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A Cathartic Book Party for Vietnam Vets' Kin : Dear Soldier: We Still Ache for You

November 12, 1987|BETTY CUNIBERTI | Times Staff Writer

WASHINGTON — Dearest Eddie Lynn,

I'd give anything to have you shell just one more pecan for me on Grandma's porch.

All my love,

Your cousin, Anne

Eddie Lynn Lancaster of Sour Lake, Tex., died at age 19 when he stepped on a land mine on his third day in Vietnam.

The grieving note from his cousin, Anne Pearson, was left near his name on the chevron-shaped Vietnam Veterans Memorial, the reflecting granite wall that bears the names of the more than 58,000 people killed or missing in action in Vietnam.

The note also begins the book "Shrapnel in the Heart" by Laura Palmer, a collection of notes and poems left by some of the 20 million people who have visited and grieved at the memorial in its five years of existence.

In addition to the letters, the book contains interviews with dozens of the people who left the written material and explains why they had grieved in this particular way at this public place. As Palmer notes in her introduction, no one had anticipated that the monument would become not only the most visited memorial in Washington but also a communications center, a wailing wall and a place where veterans, family members and friends from across the country would meet and within moments, be talking, embracing, crying together--helping each other heal the long-festering wounds.

Invited Several People

On the eve of Veterans Day and the publication of the book, Palmer invited several of the people she interviewed to a party here Tuesday night.

Polly Dixon of Richmond, Va., walked up to strangers and introduced herself with a warm, enveloping hug.

"My baby child is on Page 142," she said proudly, wearing her Gold Star Mothers pin on her lapel. Like many of the slain soldiers, Roger A. Dixon is pictured in the book in his high school cap and gown. His mother's letter begins on the next page:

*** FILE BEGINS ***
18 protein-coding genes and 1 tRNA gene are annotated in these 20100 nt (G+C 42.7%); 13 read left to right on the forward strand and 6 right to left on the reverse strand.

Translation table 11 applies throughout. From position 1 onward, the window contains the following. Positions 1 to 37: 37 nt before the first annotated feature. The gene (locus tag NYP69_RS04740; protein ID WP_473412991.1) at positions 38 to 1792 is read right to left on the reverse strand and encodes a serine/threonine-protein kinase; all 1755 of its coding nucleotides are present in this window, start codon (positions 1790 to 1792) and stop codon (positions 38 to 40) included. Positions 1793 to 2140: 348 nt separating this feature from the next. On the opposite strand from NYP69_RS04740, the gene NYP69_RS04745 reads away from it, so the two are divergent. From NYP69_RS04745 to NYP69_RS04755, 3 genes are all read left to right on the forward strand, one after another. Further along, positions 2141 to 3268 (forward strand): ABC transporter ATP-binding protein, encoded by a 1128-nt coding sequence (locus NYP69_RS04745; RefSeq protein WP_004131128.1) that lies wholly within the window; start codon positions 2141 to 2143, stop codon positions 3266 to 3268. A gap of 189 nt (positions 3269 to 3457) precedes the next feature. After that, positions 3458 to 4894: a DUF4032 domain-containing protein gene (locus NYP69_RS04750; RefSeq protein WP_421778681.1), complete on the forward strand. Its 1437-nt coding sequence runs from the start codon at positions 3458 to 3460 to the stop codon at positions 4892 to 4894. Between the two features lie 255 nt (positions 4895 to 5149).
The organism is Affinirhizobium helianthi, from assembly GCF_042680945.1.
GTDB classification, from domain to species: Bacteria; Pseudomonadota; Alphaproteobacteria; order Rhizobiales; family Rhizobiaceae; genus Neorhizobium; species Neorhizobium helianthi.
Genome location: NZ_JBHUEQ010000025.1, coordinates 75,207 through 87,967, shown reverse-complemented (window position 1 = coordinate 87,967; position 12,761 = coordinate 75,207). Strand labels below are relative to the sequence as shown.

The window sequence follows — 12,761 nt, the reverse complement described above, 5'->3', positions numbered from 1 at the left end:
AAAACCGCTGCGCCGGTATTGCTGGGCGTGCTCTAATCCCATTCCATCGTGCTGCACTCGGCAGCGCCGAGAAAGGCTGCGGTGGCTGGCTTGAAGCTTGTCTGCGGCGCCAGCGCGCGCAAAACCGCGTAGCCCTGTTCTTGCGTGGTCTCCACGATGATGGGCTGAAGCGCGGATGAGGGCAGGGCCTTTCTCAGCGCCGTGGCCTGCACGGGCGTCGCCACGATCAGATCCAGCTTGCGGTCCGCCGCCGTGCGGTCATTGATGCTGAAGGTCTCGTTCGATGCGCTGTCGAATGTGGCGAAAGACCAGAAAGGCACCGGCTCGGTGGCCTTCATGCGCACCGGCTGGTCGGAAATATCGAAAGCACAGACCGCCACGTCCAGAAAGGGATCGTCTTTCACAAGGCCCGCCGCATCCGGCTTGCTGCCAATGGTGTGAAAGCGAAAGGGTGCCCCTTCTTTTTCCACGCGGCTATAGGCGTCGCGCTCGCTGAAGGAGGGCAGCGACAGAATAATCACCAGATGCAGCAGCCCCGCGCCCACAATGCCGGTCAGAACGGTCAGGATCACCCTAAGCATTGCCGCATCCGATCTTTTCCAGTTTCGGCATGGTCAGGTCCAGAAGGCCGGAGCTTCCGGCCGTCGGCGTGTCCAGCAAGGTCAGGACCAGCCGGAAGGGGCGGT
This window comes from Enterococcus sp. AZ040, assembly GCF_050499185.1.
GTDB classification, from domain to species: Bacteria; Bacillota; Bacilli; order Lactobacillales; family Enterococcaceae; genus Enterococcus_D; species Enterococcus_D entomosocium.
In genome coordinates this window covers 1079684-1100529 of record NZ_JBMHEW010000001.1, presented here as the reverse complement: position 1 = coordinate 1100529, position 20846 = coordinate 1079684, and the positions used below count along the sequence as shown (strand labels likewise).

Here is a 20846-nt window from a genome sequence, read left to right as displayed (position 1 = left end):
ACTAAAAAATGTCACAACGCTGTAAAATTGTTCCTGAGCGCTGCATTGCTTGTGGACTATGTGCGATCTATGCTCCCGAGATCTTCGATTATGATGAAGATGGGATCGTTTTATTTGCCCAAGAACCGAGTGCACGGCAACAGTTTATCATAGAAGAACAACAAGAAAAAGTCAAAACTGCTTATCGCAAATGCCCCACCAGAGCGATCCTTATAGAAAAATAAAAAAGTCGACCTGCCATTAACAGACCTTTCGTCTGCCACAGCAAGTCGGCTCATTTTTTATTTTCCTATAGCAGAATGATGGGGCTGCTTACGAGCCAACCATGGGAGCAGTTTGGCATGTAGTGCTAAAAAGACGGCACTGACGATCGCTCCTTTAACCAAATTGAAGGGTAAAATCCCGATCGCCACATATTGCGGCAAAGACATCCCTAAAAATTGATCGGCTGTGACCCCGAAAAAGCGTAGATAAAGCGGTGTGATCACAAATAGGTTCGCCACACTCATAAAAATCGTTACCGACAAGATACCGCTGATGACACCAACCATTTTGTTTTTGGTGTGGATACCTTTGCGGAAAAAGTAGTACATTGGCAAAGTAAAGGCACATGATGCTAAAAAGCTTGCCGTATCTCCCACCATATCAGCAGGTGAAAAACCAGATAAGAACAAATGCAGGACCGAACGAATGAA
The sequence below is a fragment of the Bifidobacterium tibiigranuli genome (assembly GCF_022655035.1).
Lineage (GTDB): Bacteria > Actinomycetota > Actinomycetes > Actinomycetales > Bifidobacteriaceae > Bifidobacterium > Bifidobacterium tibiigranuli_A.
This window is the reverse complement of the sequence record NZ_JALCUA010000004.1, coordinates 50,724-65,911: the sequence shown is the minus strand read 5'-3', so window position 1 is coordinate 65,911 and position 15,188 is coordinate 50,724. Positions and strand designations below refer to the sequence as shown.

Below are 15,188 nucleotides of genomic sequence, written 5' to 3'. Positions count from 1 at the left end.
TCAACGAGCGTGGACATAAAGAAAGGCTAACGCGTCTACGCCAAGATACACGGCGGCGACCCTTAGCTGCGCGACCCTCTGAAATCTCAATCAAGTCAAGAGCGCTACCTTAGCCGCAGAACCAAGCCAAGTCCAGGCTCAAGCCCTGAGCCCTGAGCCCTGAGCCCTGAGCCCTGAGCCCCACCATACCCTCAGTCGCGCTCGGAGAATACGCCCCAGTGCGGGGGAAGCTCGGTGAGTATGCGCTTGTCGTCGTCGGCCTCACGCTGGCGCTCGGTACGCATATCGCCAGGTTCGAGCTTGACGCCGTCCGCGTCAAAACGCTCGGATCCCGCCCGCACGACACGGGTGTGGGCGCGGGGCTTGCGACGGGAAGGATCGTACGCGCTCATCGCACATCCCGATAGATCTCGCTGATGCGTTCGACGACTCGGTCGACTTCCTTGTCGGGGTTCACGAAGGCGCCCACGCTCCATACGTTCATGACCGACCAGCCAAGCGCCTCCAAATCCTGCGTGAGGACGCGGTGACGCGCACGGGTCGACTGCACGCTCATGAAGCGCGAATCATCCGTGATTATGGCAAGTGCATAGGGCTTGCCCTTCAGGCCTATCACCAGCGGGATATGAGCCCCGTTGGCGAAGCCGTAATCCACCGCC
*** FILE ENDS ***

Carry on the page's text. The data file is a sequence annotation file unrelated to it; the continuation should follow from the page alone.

Dear Roger,

Though many years have gone by, and you are in another home, every day I miss you and long to see your young face. . . . There is never a day I do not think of you and why you had to die, but I know you are in a safe place way beyond the sky. Your Dad has just gone and things are not the same, but I try to carry on just the same. . . .

Dixon was a victim of "friendly fire," an accidental killing by his own troops. His baby was born three days after he died. He was 20.

"I would come to the wall more if I could, but my husband is dead," Polly Dixon said. "He was very bitter and very angry over losing him and did not want to see the wall. My other son served before Roger and he won't come, either. He hasn't dealt with it.

"I felt like the wall is a place where I could communicate with him. I know it sounds dumb. The book says what we've all felt for so long and yet we couldn't express how we felt because people didn't want to hear about Vietnam. When I look at that wall and see all those names, I think of all the mothers who are in as much pain as I am."

At the party, people signed each other's copies of the book like a high school yearbook. They hugged and told each other what page their stories were on.

'Everybody Knows How Bad'

On a sofa, Evelyn Barbour of Richmond, Va., slung one arm around Michael (Mad Mike) Sargent and held his hand with the other. With a string of medals pinned across his civilian suit, Sargent, who had come from Florida, described himself as "a definition" of post-traumatic stress disorder. He had left at the wall a poem he wrote, called "Hell Train," about his experience as a combatant.

Barbour, who lost her son, James C. Barbour, said: "You felt like after an amount of years it shouldn't be so bad. But with this group, everybody knows how bad it is. And it's wonderful. This is where they care."

Many of the guests were mothers. Palmer wrote in the book that in her hours of reading through hundreds of letters and poems, which are collected and preserved by the park service, she never encountered one written by a father to his son.

"She's the one who writes all the letters and stuff," said Russell Wimbish, indicating his wife, Eleanor. "I think it's great." The stepson he raised, his wife's son from an earlier marriage, was killed in 1969.

Part of Eleanor Wimbish's letter in the book to her son, William Stocks, says:

" . . . I'm the one who held him for the last time and watched him fly away to war. I'm the one who prayed each night, 'Dear God keep him safe.' I'm the goofy mom who sent him a Christmas tree in Vietnam. I'm the one whose heart broke when told my Billy had died in a helicopter crash. And now I'm the one who still cries at night because of all the memories I have that will never die."

Picture of a Christmas Tree

At the party, Eleanor Wimbish, who is from Glen Burnie, Md., showed a picture to Pattye Sampson Taylor, a Knoxville, Tenn., woman who lost her high school sweetheart in the war. The picture was of a decorated Christmas tree in front of the memorial.

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